Writing about books from the reader’s point of view

Visually impaired readers have the same difficulties choosing what to read next as everyone else except that their choice is more limited by what’s available. Here’s an example of how to open up reading choices by grouping titles together round reading needs or experience and then writing about them in a tempting way.

The project created reader-centred taster compilations in large print, Braille and audio formats to give visually impaired readers a new way to choose what to read. Each compilation brought together an intriguing mix of titles with introductory text and reader comments. The large print booklists stand as a good example of how to approach a reader-centred promotion and how to write about books in a reader-centred way.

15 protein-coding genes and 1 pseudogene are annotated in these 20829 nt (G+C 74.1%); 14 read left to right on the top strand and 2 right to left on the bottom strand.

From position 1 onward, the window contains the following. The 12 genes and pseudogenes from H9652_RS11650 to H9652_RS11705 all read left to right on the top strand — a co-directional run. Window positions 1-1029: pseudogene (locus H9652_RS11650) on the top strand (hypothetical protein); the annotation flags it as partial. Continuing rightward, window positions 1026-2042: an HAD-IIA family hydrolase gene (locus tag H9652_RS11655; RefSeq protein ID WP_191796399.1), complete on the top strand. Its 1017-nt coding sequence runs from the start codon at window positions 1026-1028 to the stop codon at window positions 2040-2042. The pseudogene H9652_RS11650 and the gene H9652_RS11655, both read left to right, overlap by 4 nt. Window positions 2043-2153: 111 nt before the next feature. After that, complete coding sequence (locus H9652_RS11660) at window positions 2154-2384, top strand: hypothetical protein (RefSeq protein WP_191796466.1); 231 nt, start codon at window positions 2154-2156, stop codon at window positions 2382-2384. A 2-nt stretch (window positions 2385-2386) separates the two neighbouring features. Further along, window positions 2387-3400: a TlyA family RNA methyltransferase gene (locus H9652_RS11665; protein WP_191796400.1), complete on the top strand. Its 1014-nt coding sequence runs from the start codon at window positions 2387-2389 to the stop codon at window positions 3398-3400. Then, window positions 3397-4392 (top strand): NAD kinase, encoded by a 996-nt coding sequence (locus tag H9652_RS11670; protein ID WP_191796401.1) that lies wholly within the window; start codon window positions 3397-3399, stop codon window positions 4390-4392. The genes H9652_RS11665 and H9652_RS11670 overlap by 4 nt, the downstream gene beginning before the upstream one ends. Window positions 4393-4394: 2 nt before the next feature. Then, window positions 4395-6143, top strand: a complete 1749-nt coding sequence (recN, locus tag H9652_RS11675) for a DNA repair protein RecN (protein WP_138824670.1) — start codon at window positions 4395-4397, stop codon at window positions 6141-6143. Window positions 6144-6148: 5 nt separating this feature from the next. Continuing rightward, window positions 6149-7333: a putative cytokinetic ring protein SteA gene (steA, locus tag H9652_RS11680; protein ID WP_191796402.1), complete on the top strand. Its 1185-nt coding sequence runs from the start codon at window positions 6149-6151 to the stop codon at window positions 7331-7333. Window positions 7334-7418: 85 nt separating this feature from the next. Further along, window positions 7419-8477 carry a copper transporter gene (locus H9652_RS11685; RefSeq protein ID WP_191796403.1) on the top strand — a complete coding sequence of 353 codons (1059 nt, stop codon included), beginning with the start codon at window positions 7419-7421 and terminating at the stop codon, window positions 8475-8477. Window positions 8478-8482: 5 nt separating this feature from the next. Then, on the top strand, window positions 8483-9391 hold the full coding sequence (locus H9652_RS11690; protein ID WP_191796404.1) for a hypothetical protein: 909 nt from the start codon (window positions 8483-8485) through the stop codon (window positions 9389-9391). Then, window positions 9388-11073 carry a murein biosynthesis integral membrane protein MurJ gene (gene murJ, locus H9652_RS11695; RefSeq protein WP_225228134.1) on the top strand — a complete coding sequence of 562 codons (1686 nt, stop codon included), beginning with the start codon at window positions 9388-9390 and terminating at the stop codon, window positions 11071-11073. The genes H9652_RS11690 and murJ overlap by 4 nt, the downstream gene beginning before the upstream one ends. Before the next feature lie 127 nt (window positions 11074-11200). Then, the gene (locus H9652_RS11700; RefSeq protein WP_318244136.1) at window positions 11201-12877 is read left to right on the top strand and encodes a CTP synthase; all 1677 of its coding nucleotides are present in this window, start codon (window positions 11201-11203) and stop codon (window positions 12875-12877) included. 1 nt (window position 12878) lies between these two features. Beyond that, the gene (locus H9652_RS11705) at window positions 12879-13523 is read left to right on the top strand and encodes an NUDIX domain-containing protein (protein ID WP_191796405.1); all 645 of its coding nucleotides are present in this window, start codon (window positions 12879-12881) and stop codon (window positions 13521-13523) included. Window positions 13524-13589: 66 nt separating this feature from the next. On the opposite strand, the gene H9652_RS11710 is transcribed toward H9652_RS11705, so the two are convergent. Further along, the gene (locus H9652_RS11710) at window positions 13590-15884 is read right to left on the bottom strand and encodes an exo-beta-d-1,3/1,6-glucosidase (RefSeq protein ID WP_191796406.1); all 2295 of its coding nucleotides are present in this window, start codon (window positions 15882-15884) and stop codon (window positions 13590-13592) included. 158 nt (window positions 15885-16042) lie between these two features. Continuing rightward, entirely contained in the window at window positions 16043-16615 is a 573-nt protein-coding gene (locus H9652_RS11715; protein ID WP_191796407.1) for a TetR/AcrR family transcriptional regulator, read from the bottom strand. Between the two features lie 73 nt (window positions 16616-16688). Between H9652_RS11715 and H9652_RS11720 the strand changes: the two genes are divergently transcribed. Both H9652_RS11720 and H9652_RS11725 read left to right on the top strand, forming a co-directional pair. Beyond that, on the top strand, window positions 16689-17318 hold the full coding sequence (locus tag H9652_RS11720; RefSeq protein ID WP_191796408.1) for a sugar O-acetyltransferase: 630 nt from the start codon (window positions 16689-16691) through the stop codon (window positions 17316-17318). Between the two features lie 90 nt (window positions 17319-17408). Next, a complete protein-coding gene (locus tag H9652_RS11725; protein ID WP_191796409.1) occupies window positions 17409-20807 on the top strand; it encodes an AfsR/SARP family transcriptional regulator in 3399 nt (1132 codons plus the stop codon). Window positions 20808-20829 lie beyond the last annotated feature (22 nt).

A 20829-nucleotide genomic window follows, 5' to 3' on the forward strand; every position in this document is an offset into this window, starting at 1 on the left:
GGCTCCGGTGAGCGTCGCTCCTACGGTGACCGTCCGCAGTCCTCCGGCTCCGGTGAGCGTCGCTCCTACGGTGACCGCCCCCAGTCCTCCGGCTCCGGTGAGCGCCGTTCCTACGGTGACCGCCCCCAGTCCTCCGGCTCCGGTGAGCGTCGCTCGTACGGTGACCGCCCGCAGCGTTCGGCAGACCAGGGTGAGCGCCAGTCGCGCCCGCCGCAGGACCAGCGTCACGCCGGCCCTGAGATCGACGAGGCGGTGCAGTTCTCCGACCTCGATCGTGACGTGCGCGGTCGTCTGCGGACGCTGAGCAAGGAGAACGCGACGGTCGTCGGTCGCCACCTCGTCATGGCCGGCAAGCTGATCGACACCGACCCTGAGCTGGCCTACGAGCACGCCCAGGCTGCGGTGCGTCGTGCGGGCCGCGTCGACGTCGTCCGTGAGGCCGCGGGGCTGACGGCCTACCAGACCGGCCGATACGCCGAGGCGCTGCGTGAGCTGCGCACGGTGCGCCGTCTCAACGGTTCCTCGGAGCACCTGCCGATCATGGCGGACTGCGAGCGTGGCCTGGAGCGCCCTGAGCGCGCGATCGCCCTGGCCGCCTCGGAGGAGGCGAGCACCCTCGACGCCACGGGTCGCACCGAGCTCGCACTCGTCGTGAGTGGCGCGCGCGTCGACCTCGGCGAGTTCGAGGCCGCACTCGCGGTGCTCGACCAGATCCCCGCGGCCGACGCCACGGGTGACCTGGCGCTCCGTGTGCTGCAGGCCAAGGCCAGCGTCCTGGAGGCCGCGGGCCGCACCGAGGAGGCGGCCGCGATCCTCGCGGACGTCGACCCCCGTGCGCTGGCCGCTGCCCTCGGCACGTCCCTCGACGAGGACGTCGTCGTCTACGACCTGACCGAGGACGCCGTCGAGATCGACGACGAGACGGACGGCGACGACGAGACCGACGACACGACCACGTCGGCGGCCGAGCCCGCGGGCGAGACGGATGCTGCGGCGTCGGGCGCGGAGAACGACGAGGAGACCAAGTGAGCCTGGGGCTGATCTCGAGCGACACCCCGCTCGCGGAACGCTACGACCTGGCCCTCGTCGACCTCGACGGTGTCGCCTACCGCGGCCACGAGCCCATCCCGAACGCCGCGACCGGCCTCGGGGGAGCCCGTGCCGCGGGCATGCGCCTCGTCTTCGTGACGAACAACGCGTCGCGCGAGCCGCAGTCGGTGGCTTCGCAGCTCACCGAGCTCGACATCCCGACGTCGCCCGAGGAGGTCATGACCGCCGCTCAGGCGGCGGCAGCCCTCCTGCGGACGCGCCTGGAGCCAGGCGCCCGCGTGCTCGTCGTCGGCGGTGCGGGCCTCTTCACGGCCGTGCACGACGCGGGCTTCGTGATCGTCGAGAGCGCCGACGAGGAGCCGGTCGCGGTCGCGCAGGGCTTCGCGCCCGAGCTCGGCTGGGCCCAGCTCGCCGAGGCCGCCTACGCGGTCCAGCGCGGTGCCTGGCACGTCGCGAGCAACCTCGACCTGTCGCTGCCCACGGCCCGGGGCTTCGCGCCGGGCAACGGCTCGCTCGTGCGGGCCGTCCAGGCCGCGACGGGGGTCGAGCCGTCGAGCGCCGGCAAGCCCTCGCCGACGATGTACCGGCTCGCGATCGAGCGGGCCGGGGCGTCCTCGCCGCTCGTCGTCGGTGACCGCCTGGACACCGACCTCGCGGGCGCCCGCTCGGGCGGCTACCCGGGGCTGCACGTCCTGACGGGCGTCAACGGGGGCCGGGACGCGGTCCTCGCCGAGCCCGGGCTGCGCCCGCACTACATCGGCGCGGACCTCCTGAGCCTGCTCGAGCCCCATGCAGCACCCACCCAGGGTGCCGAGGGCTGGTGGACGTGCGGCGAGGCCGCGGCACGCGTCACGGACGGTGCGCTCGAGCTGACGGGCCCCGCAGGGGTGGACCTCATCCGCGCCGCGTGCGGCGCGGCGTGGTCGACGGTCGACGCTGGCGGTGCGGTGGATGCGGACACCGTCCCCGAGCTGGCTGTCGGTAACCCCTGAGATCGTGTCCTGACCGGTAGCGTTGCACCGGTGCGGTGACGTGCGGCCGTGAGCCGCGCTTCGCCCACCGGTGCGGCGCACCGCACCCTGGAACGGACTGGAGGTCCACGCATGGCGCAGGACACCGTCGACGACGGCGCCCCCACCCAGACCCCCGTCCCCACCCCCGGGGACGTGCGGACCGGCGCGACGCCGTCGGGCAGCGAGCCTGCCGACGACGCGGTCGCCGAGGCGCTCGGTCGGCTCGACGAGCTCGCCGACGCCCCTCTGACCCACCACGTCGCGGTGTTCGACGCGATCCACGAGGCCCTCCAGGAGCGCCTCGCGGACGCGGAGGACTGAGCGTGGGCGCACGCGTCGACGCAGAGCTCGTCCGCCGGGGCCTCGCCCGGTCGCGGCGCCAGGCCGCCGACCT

A Touch Of... booklists

Each list contains introductory text and ten recommended titles with reader comments. These comments offer an alternative view to the book synopsis or even the back cover blurb. They are short, punchy and personal with a strong focus on the reading experience rather than the plot. The list also details what other formats each title is available in, RNIB or Calibre talking books, NLB Braille editions and commercial audio.

The Touch of... project provided professionally designed booklists which were copyright free to be downloaded and reproduced by libraries. You can print out the A4 versions on any computer printer and then enlarge them to A3 on a photocopier so that the print is large enough for your target audience. Print off as many as you want when you choose.